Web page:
Developer: Toxic Games
Publisher: Toxic Games
Platform: PS3, PS4, XB1, WiiU (latest releases)
Released: July 2015
Q.U.B.E. stands for: Quick Understanding of Block Extrusion
Let’s address the elephant in the room first: Q.U.B.E looks like Portal, plays like Portal, and if we’re all being honest, it was likely inspired by Portal. But make no mistake about it, Q.U.B.E aims to be a whole different beast. If Portal is the comedy of puzzlers, Q.U.B.E seems to be the dramatic equivalent.
Q.U.B.E’s puzzles involve manipulating different coloured blocks to either traverse the environment or move objects from A to B. Red blocks can form towers of up to 3, 3 yellow blocks can form staircases and blue blocks can launch you across the map. Though simple at first, the game is constantly throwing new concepts at you, yet Q.U.B.E a fantastic job of easing them into the puzzles.
For instance, the introduction of magnets, which can attract certain blocks towards them when activated, is done through relatively easy platforming sections. Before long though, you’re tasked with some obtuse A to B scenarios that really tax your brain. It’s classic gameplay logic: introduce a new mechanic, spend the next level teaching it, so that all the knowledge can come together for the final test.
Being drip fed these new elements helps to keep the game varied over the 2-3 hour run time. Some might say that’s too short for a game, but the original Portal was about the same length. For a narrative based puzzle game, I think that’s perfect, and there’s also an additional challenge which remixes gameplay elements for even more fun.
And yes, I did say narrative. An amnesiac, you wake up inside a structure made up of cubes (spot the theme), being told by a woman claiming to be an astronaut that your mission is to destroy this structure from the inside before it obliterates Earth. To do this, you… solve physics puzzles? Without wishing to spoil the later sections, your suspicions are quickly raised, and you begin to wonder if the woman on the other end of the radio is who she says she is.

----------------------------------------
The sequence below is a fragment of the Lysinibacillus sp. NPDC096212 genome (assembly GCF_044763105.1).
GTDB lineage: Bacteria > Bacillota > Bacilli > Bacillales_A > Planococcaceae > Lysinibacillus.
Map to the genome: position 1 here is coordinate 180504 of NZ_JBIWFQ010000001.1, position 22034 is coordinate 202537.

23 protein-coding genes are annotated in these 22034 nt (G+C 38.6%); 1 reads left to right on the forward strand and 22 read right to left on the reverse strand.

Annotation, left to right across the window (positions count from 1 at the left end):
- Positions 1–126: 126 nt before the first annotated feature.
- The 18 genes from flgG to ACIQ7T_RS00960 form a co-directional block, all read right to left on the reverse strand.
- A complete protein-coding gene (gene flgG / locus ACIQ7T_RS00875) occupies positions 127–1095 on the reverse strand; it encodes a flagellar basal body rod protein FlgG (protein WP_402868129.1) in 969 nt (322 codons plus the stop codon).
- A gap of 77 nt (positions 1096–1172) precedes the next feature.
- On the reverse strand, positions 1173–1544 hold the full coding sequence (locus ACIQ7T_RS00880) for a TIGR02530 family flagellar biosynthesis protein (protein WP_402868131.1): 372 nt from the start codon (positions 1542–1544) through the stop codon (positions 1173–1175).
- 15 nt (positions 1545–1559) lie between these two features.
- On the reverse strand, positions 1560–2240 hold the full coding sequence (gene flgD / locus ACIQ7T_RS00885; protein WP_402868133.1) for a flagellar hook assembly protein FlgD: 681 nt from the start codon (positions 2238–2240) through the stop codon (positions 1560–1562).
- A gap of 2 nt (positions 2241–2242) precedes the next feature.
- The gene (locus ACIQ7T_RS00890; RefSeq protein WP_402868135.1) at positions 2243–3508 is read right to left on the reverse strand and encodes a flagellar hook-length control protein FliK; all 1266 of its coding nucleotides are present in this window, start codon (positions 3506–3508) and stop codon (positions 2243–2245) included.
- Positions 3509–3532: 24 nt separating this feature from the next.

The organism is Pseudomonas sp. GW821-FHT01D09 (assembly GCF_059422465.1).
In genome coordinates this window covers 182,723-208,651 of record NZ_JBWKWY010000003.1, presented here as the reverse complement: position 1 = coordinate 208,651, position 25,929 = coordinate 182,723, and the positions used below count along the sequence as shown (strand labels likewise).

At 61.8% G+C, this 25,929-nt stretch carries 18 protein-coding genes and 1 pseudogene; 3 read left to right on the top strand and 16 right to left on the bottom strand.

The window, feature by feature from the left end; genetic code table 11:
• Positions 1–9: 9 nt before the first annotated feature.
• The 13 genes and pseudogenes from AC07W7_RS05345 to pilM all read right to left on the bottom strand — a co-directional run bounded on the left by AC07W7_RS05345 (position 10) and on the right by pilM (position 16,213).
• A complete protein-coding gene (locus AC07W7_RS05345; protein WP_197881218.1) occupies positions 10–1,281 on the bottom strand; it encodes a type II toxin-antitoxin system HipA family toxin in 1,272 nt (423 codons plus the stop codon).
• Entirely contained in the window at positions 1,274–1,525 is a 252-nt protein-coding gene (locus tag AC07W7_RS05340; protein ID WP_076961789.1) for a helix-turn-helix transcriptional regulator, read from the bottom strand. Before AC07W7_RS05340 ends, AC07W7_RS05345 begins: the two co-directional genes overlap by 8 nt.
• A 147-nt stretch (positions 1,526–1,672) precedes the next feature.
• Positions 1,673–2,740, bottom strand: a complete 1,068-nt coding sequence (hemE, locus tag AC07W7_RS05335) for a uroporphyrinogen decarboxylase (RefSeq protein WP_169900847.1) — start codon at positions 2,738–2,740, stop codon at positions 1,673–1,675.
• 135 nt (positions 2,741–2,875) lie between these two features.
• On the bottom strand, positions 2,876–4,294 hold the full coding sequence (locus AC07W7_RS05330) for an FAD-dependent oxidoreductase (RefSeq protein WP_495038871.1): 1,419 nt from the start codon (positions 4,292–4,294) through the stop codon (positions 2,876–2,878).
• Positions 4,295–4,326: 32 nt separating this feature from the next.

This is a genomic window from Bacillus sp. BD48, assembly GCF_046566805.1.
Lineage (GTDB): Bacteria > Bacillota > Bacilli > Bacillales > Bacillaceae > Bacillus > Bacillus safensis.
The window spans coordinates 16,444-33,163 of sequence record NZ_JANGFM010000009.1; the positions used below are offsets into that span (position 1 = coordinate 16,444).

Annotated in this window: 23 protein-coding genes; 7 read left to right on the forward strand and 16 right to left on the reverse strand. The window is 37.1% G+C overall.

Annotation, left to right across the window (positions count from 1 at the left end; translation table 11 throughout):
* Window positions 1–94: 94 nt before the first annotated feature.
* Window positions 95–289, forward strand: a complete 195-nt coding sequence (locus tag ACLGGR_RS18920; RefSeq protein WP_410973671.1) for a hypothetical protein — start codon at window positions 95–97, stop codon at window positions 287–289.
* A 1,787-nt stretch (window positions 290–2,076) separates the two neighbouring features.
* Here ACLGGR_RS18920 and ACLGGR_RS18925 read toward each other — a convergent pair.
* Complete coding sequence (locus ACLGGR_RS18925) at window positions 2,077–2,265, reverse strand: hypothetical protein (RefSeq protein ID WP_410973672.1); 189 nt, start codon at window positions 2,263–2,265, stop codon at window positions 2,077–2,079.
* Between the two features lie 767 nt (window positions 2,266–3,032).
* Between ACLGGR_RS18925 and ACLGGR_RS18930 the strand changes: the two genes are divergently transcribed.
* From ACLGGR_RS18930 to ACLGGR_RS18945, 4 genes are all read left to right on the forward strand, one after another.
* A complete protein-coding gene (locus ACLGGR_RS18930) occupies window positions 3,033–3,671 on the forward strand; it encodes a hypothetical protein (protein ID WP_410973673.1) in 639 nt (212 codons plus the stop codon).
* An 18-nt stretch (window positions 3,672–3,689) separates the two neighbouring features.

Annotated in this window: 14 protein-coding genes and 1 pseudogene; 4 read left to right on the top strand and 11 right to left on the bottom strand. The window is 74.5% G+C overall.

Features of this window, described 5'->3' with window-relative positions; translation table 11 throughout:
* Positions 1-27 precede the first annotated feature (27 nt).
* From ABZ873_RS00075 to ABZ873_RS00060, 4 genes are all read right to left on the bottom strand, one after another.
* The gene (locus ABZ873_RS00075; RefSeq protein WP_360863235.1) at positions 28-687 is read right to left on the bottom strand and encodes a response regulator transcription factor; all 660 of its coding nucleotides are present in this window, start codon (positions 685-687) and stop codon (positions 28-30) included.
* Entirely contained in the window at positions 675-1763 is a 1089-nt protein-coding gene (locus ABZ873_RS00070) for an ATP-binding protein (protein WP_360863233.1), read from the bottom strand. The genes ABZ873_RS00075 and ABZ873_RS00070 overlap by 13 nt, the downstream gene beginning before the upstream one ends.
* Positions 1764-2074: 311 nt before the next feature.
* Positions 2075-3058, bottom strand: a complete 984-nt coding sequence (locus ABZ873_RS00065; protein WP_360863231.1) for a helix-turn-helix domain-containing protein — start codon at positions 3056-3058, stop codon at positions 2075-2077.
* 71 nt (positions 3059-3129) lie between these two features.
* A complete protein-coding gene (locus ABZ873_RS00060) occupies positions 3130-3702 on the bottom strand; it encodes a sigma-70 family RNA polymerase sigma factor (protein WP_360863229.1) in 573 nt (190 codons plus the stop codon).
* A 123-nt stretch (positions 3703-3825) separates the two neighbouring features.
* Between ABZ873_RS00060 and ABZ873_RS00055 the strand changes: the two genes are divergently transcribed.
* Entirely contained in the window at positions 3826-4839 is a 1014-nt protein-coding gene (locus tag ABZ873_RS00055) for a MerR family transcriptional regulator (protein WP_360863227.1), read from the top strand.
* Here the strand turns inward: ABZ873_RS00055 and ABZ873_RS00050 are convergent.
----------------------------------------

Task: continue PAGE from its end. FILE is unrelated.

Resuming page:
Throughout all this, your character remains silent; a brilliant choice by the creators that allows you to think independently about the situation, instead of being told what to think by a constant internal monologue.
If there was any criticisms about Q.U.B.E, it would be that one or two of the later and hidden puzzles were only solved by sheer dumb luck rather than through an understanding of the mechanics at play. The ‘Hardest Puzzle in the Game’ only met its match once a cube inexplicably flew across the map thanks to the physics engine throwing a wobbler. I was glad to have finished the puzzle, but I still felt robbed of any true satisfaction of achieving the correct solution.
But that’s just a minor hiccup in an otherwise fantastic puzzler. Those seeking an interesting brain teaser, you’ll be happy here. And it’s got easy achievements, if you like that kind of thing. Here’s hoping for a Q.U.B.E Cubed… Please don’t call it that.